Prostate cancer is a significant disease—approximately 10 percent of men will be diagnosed with prostate cancer in their lifetime and the lifetime risk of dying of the disease is three percent. In addition, prostate cancer is one of the few cancers that is actually rising in incidence, with a five percent year over year increase in diagnosis of men with advanced stage disease. While recognizing it is a significant disease, controversies on how often to screen for it (or whether to screen for it at all) exist within not only insurance medicine but in the population in general, as well as other differences in our field in rating and insuring the disease.
Screening recommendations for physicians (my son, in his third year of medical school, is being taught to rely on these guidelines) is under the oversight of the USPSTF (the United States Preventive Services Task Force). Their recommendations cover just about every suggested cancer screening from colon to breast to reproductive cancers. In their statement regarding prostate cancer, they advocate that the decision to undergo PSA screening on a periodic basis should be up to the individual and not the doctor. Excepting in very high risk individuals, the USPSTF would not screen for prostate cancer with PSAs at all. I can’t tell you how many men I’ve personally known who likely wouldn’t be here today without screening and prompt treatment of elevated PSA values. Yet the USPSTF comes to the conclusion from their data that the complications involved in prostate testing and/or prostate disease treatment outweigh the number of lives saved by said screening.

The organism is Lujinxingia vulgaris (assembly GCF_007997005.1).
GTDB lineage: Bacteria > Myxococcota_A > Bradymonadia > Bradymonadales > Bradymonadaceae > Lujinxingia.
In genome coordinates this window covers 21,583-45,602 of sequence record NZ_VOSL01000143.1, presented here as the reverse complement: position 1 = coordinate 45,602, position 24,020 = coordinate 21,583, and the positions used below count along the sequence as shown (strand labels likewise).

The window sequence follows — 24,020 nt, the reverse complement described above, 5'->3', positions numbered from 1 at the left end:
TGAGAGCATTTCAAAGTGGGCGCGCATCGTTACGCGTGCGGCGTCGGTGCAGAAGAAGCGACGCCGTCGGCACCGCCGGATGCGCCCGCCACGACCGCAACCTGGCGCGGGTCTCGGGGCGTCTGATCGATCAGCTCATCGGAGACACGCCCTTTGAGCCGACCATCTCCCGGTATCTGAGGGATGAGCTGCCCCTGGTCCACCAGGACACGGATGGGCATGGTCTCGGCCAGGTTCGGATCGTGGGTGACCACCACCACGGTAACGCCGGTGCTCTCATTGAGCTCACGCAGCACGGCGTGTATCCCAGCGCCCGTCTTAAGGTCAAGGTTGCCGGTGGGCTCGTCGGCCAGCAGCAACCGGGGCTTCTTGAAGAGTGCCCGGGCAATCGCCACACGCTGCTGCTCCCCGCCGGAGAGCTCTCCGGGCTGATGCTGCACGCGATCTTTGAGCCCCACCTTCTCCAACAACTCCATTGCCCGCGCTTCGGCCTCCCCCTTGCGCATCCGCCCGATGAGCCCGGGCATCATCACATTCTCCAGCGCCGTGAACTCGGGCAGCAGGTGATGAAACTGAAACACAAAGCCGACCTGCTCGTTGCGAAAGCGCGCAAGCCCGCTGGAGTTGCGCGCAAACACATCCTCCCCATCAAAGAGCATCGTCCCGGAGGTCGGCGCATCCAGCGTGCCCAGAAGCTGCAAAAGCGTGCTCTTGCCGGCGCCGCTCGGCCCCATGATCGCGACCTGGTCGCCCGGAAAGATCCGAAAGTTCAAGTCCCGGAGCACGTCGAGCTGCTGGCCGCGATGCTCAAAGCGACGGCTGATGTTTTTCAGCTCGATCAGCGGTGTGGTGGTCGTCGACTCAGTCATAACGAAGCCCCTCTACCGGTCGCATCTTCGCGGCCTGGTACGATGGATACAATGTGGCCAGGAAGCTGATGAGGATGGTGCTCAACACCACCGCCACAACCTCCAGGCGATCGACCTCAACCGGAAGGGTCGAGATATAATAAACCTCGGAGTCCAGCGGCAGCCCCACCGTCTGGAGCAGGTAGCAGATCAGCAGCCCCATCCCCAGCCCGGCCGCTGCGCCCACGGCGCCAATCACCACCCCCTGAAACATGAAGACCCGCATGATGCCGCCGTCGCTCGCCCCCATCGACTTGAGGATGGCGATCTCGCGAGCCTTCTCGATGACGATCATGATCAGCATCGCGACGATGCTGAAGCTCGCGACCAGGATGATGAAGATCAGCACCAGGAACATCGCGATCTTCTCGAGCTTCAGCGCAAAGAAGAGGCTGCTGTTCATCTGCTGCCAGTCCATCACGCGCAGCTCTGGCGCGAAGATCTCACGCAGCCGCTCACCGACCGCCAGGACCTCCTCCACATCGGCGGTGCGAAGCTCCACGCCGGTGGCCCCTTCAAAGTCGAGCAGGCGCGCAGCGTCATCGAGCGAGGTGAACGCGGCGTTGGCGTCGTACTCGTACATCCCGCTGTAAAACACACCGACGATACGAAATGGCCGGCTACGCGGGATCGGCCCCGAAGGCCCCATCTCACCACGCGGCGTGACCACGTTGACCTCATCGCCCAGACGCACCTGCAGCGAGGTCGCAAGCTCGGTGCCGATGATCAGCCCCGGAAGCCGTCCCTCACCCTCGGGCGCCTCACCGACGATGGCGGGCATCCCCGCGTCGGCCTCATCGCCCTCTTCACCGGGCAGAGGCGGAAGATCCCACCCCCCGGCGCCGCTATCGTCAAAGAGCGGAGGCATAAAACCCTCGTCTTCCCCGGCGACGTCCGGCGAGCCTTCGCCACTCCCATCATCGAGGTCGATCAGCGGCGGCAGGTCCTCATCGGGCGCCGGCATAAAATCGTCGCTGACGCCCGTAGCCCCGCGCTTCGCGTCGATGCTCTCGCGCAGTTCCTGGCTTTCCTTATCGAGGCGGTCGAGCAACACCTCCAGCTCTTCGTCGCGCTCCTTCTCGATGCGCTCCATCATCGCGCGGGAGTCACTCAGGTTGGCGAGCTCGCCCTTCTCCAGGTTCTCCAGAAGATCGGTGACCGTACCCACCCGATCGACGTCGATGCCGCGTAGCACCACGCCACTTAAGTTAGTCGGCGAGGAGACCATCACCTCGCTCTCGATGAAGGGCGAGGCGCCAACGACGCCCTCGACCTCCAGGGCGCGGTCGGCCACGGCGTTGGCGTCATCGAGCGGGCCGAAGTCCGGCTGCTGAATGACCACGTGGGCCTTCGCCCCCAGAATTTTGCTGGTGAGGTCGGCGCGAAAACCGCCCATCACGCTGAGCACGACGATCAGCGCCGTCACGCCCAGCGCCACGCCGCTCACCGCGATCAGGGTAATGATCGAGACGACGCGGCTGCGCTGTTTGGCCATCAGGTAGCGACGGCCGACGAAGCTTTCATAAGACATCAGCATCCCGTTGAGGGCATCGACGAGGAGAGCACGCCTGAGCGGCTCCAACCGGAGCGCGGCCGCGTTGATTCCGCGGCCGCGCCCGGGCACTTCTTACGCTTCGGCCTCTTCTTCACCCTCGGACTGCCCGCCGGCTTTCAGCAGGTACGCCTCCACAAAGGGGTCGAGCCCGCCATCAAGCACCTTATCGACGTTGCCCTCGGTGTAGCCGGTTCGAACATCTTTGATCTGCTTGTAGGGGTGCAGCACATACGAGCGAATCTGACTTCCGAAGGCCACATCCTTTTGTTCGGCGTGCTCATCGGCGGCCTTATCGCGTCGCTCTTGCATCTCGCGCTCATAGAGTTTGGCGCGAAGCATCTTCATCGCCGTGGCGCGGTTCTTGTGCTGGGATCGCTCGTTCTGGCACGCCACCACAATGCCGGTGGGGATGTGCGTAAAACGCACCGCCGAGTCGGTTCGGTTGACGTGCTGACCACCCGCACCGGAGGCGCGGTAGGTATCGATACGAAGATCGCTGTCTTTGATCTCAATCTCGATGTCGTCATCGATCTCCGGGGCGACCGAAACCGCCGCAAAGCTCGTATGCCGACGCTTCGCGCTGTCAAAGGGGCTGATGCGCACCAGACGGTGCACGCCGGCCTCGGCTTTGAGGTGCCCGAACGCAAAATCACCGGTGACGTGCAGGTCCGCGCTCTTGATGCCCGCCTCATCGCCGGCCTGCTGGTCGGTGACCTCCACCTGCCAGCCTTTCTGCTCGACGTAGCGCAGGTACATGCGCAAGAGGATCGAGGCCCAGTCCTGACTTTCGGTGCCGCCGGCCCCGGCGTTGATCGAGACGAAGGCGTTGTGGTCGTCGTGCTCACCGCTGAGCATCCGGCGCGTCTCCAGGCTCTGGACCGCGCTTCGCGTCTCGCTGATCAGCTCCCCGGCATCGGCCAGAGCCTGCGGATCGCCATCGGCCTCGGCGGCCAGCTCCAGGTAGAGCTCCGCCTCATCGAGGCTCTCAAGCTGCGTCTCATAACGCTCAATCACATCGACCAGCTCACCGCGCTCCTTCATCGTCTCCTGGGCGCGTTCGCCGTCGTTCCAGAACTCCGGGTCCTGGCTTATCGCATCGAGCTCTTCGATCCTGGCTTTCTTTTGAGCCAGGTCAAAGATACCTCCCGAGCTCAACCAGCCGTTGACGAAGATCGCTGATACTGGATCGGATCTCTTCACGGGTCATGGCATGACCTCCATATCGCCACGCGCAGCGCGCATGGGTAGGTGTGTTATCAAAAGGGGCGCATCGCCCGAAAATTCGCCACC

Many insurers include PSA screening as part of age and amount requirements when blood work is being done. The screening catches cases where prostate cancer is undiagnosed or when a workup should at least exclude cancer from the differential diagnosis. It also catch cases of non-disclosure where prostate cancer is a known disease and there is no treatment being chosen. Since this cancer is often a slow growing one, anti-selection may occur as the cancer may be an eventual death well after the contestable period has passed but well short of a standard or preferred priced mortality. While death certificates may reveal when prostate cancer is the proximate cause of death, those where the cancer contributes to a premature death from a different cause often isn’t captured in the statistics. Suffice to say, insurance experience favors a use of the screening PSA in mortality experience.
It is also controversial in obtaining the result just in and of itself. Most insurance applicants consent to a blood test when required, but few actually review what is being tested for. It absolves liability, but a man who consciously chose not to be screened by his personal physician may find he is non-consciously screened by his insurer. Harmless when negative, if positive and a cause for declination, just inquiring as to the reason for the decline may implicate the problem. The insured still has the option to consult with his physician as the next course to take (if any), but it is still an open ethical question.